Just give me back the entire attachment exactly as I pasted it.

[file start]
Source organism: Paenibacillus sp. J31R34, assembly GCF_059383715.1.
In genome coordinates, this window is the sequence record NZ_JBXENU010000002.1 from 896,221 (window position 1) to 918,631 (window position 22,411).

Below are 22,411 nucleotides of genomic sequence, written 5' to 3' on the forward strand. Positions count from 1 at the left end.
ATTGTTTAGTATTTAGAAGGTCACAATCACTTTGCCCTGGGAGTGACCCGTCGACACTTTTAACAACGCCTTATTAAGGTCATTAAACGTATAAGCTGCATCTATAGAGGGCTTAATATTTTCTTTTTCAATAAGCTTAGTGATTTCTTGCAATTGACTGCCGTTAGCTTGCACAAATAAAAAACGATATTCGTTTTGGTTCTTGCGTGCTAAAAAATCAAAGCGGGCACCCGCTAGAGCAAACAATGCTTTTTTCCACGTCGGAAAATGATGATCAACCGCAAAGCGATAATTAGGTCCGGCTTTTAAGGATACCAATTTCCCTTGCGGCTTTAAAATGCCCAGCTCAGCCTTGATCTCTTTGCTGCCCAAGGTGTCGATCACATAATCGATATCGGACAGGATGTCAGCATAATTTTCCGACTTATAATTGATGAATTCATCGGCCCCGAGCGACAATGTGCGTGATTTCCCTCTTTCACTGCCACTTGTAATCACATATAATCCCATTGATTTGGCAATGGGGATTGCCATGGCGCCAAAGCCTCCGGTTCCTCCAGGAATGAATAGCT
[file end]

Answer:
Source organism: Paenibacillus sp. J31R34, assembly GCF_059383715.1.
In genome coordinates, this window is the sequence record NZ_JBXENU010000002.1 from 896,221 (window position 1) to 918,631 (window position 22,411).

Below are 22,411 nucleotides of genomic sequence, written 5' to 3' on the forward strand. Positions count from 1 at the left end.
ATTGTTTAGTATTTAGAAGGTCACAATCACTTTGCCCTGGGAGTGACCCGTCGACACTTTTAACAACGCCTTATTAAGGTCATTAAACGTATAAGCTGCATCTATAGAGGGCTTAATATTTTCTTTTTCAATAAGCTTAGTGATTTCTTGCAATTGACTGCCGTTAGCTTGCACAAATAAAAAACGATATTCGTTTTGGTTCTTGCGTGCTAAAAAATCAAAGCGGGCACCCGCTAGAGCAAACAATGCTTTTTTCCACGTCGGAAAATGATGATCAACCGCAAAGCGATAATTAGGTCCGGCTTTTAAGGATACCAATTTCCCTTGCGGCTTTAAAATGCCCAGCTCAGCCTTGATCTCTTTGCTGCCCAAGGTGTCGATCACATAATCGATATCGGACAGGATGTCAGCATAATTTTCCGACTTATAATTGATGAATTCATCGGCCCCGAGCGACAATGTGCGTGATTTCCCTCTTTCACTGCCACTTGTAATCACATATAATCCCATTGATTTGGCAATGGGGATTGCCATGGCGCCAAAGCCTCCGGTTCCTCCAGGAATGAATAGCT